‘Outraged while unconscious’
Case fell apart in 1881 accusation of rape
The recent prosecution of comedian and actor Bill Cosby for sexual abuse of a woman he had allegedly drugged reminded me of an 1881 trial in Little Rock for the rape of a young woman who had supposedly been rendered unconscious with drugs. While the Cosby case ended in a hung jury, the 1881 prosecution quickly fell apart.
On Wednesday, May 18, 1881, the Arkansas Democrat carried a two-sentence notice which read: “Several young men who were at the park last Thursday night find themselves wanted in Magistrate Howe’s court. Miss Cora L. May has sworn out papers charging one or more with assault.” The word assault, in this case, was a euphemism for rape — a word that was considered indelicate if not crude in 19th century Arkansas and the South.
According to subsequent newspaper accounts, the accusation caused “quite a sensation.” Miss May, whom the Arkansas Gazette reported to be “not more than 17 years,” amended her charges to accuse only one person, a young man named George Widler.
During the first hearing on the case, Miss May “told her story in a seemingly straightforward manner,” according to a reporter. Miss May said she was at Deuell Park with the defendant where she “drank four glasses of beer.” Established in 1877, the privately owned Deuell Park is believed to be the first real park in the city. The newspaper account stated that after drinking the beer, “she ate some strawberries, and she asserts she then became unconscious and does not remember what took place until she found herself at home.” Using another euphemism for rape, the newspaper said Miss May claimed to be “outraged” while she was unconscious.
The case grew more convoluted on the following day when Widler filed charges against Miss May and her mother for slander.
In an era in which court cases were often tried quickly, the case against Widler was heard only three days after the charges were filed. A large crowd “completely filled” the courtroom as the trial got under way, and “it was with great difficulty that the officers could preserve quiet.”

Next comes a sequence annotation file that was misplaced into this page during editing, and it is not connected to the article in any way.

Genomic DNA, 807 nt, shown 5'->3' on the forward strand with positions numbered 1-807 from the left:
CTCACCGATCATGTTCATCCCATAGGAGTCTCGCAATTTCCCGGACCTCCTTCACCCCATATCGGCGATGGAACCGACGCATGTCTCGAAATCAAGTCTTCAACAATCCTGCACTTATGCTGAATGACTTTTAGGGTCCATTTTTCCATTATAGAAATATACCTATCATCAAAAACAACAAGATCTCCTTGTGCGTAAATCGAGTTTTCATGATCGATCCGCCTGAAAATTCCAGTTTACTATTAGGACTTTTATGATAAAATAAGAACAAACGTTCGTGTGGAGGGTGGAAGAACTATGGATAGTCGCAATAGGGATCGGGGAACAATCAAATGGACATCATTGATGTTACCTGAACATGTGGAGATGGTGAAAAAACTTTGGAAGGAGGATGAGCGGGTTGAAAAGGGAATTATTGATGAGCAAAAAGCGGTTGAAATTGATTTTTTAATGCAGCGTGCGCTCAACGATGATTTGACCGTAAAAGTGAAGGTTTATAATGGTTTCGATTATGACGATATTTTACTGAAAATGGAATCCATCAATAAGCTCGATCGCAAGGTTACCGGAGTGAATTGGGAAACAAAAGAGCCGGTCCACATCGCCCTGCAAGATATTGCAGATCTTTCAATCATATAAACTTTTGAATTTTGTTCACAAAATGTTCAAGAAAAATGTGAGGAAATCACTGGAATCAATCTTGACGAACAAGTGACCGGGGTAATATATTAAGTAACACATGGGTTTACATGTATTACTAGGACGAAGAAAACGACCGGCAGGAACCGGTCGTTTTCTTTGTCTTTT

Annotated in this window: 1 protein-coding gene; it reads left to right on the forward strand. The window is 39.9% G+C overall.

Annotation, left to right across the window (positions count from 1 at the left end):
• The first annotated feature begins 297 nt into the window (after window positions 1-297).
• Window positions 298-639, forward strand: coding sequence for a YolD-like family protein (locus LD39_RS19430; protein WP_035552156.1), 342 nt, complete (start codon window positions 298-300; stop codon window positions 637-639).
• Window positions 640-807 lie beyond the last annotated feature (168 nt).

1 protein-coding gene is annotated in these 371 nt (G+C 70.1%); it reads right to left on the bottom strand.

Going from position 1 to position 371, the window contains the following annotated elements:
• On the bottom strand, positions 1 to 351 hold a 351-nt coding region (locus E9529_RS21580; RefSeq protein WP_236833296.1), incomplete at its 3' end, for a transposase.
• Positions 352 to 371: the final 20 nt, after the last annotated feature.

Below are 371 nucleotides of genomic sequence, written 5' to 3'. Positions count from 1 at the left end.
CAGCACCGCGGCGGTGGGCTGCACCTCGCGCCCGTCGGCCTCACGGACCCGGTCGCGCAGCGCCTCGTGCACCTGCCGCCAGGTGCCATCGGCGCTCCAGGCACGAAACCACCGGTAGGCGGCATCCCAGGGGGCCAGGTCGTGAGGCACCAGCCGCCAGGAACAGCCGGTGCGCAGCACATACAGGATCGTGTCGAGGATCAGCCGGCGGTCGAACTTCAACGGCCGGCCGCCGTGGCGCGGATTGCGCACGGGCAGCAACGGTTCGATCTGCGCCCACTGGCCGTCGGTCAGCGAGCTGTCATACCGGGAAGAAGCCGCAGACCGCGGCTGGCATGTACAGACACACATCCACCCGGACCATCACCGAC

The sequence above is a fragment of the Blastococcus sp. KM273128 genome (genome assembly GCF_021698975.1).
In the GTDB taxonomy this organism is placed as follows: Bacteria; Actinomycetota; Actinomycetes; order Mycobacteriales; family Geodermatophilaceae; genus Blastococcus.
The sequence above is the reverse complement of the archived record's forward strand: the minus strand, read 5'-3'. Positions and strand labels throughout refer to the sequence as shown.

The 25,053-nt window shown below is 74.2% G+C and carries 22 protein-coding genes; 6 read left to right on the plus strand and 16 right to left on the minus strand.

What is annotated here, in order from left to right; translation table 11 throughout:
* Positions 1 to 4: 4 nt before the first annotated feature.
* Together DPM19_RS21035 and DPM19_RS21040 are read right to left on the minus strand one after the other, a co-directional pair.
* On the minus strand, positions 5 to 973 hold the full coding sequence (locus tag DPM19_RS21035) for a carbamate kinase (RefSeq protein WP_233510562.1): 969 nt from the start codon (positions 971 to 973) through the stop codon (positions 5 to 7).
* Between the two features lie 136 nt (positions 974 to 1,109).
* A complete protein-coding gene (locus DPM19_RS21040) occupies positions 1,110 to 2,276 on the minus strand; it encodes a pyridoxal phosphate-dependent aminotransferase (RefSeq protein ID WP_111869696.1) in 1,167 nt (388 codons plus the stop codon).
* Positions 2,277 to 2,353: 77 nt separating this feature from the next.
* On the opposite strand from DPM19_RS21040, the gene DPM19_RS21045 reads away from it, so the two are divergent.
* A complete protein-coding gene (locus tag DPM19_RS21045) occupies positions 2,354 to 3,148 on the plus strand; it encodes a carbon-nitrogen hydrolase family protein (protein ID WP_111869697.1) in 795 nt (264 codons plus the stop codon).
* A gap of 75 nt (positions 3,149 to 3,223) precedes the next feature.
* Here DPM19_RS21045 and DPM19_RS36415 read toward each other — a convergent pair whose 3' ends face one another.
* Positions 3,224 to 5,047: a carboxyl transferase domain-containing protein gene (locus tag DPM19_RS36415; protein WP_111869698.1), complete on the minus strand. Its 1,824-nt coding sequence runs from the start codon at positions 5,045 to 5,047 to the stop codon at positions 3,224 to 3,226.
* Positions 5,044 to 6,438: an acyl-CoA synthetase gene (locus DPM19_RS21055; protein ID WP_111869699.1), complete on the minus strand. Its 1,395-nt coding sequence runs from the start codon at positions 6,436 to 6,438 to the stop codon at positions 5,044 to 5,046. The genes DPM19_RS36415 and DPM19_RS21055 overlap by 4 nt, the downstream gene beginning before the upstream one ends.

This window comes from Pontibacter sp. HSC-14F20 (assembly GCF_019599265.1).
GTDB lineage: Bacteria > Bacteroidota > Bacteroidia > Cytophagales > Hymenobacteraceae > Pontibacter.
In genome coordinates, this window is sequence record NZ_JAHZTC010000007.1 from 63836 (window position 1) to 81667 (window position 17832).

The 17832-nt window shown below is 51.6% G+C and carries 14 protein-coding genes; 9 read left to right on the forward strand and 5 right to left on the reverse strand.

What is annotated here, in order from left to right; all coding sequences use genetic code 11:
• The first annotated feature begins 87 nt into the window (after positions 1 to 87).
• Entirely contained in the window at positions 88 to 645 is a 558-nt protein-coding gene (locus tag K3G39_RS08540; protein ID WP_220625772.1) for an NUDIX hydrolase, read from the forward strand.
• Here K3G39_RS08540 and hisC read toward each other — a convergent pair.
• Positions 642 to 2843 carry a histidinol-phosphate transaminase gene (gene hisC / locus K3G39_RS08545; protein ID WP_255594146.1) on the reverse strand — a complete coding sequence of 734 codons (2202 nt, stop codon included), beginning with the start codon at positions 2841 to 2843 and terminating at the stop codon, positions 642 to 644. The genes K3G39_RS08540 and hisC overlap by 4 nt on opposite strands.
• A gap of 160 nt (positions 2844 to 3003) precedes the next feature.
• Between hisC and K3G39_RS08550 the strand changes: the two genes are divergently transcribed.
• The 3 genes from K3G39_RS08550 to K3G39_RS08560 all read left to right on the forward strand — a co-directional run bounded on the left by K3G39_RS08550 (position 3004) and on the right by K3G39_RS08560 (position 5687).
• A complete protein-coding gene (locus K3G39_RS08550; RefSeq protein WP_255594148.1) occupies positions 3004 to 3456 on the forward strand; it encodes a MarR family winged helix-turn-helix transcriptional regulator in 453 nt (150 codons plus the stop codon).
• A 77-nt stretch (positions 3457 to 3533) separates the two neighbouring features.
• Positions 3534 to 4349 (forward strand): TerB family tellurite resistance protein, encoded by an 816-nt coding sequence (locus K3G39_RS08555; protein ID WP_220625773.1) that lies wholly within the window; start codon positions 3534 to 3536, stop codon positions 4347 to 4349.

Miss May was called to the stand as the first witness, and she repeated her account that she had been “drugged and then outraged by the defendant.” Under cross examination by Widler’s attorney, the case quickly fell apart. The defense attorney produced two letters written by Miss May to Widler after his arrest and asked that they be entered as evidence.
The first letter, which a sobbing Miss May later claimed was written by her mother, inquired if Widler was willing to marry Miss May, concluding with: “My God, has it come to this that I must beg you to right the greatest wrong ever man could do woman.” The second letter consisted of two sentences: “You have ruined me. Will you marry me or not?”
The prosecutor had no previous knowledge of the letters, and he was furious: “Your honor these letters knock the backbone out of this case. On the part of the state, I will dismiss it right here.” Thus ended the trial.
For modern readers, perhaps the most shocking thing about this whole sad story was the lack of objectivity on the part of newspaper accounts. In one early account of the charges, a Gazette story reported that: “Several persons are in this city from Forrest City where the May family formerly lived, and their statements about the mother and daughter are anything but complimentary.”
In another article Miss May’s mother was described as “a common-looking woman and ungainly in her actions.” Miss May was described in the same article as appearing like “a young girl whose experiences with the world had been limited.”
The Gazette described the aftermath of the trial: “The excitement that ensued on this unexpected termination of the case caused great excitement in the courtroom… Both [Miss May] and her mother did not receive much sympathy from the bystanders, but young Widler was congratulated on the successful end of what seemed to be a serious charge.”